Framed within the image of a Kashida-embroidered shawl is the photograph of the Kashmiri students who fled Dehradun after the recent Pulwama attack. The image shows the nervous, helpless youth huddled together in a makeshift shelter in Chandigarh, where they sought refuge after they came under attack by mobs stirring an anti-Kashmiri rhetoric. Amplifying the power of the image, the text below reads, “Who would I hate to prove my patriotism, when night engulfs us all.”
Released within a couple of days after Kashmiris across India came under attack, the artwork is part of a poster campaign in the run-up to a series of protest performances that will take place across close to ten cities this weekend. Led by a Delhi-based independent artists collective, Artists Unite, in association with similar local groups from each city, the performances are aimed at speaking out against violence and hate politics that has been on a steady rise in the country over the last few years.
“There is a huge assault on culture and our everyday lives are affected. People are being attacked for what they eat, what they say or their very markers of identity. Take for example the recent ostracisation of Kashmiris,” says Gurugram-based independent filmmaker Rahul Roy, a member of Artists Unite. “Since artists work in the field of culture, a large number of us decided to come together to raise our voice against it in the way we know best — through art.”
The protest performances will take place on March 2 across several cities including Mumbai, Chennai, Bengaluru, Chandigarh, Ahmedabad, Kolkata and Dharvad, among others. The form of the protest, however, will vary from city to city.
For instance, Mumbai will witness a “juloos” where close to 1,000 artists from across disciplines will march from Chaityabhoomi in Dadar to Carter Road in Bandra. “The march will comprise choreographed music, dance and theatre performances that raise pertinent questions and issues that the country is currently plagued by,” says a member of 2020, the Mumbai-based artist collective that is organising the march. The team of 2020, which includes Shireen Gandhy and Sudhir Patwardhan, hopes that people from across the city will join them on the day of the march.
Delhi, however, will see a mega-event over two days on March 2-3 where close to 200 prominent artists will take stage at the 15th August Park in Red Fort. The organisers have set up five different stages at the venue for a variety of programmes scheduled. “One evening stage from 4-10pm will see among others, singers Shubha Mudgal and Rabbi Shergill; performers Aditi Mangaldas and Astad Deboo; Sheetal Sathe, formerly of Kabir Kala Manch; and stand-up comic Sanjay Rajoura perform. A day stage from 11am-4pm is dedicated for theatre groups, dastangoi and poetry. There are open mic events, art spaces and a documentary film tent too,” Roy adds.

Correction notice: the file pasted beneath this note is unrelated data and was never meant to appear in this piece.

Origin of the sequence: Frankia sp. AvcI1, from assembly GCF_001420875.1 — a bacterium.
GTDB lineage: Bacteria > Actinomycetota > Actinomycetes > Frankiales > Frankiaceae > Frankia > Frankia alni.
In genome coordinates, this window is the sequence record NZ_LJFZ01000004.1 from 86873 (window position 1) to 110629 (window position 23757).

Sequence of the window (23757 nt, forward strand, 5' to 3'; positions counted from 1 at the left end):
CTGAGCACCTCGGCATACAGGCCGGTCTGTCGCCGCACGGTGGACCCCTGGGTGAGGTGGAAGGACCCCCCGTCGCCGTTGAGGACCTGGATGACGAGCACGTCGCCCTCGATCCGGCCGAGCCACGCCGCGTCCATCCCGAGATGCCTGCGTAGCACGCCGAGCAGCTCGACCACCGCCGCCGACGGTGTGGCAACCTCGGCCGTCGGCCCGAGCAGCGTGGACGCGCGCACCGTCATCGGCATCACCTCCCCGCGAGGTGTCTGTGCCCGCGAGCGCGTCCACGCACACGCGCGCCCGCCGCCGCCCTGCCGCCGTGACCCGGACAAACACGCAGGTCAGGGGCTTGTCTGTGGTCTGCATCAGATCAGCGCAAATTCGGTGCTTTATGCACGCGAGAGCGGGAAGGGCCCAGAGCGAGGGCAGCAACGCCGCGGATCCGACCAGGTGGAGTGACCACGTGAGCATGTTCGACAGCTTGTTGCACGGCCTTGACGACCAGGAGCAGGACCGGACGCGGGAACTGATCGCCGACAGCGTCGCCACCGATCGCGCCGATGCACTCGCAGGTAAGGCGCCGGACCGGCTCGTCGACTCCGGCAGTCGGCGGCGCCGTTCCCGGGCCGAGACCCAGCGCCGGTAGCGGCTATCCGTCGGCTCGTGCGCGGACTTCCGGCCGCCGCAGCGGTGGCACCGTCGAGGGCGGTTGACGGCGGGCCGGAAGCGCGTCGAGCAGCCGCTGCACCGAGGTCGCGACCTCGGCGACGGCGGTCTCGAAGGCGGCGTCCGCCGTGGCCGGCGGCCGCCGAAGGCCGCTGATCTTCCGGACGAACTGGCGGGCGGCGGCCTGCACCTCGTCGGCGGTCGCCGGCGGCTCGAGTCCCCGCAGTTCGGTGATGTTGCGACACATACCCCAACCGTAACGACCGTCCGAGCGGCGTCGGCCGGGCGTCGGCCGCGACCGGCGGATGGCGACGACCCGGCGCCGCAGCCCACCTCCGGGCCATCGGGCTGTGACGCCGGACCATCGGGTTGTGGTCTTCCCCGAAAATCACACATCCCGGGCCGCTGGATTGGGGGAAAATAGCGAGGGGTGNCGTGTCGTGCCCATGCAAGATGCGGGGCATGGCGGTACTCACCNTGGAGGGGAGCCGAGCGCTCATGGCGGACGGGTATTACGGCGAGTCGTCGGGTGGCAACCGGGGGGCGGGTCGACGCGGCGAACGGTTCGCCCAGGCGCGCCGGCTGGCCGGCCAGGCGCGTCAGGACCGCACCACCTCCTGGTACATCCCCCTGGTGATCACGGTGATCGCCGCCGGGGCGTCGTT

The series of events have found participation and support from some of the biggest names across the cities, including Arundhati Roy, Sanjna Kapoor, Sameer Kulavoor, Sanjay Kak among others. Many have also been aiding the poster campaign as part of which the collectives release one poster every night, anonymously created by one of the artists.
The idea behind these events, timed together in multiple cities at such a scale, says Roy, is to reach out to as many people as possible. “The times we are living in currently…we don’t have the luxury of thinking about impact. It is an emergency situation. We artists have to be out, saying and doing things against the sentiment of hate. Right now, the biggest assault is on culture and so, the response and resistance has to come from within culture too,” Roy says.
The members of 2020 second Roy: “Social media is buzzing with hate rhetoric against certain communities instead of condemning acts of terrorism. And today, after India’s military response to Pulwama, groups of people have been distributing sweets on the streets. Condemning hate is the need of the hour and that is what we aim to do through the march.”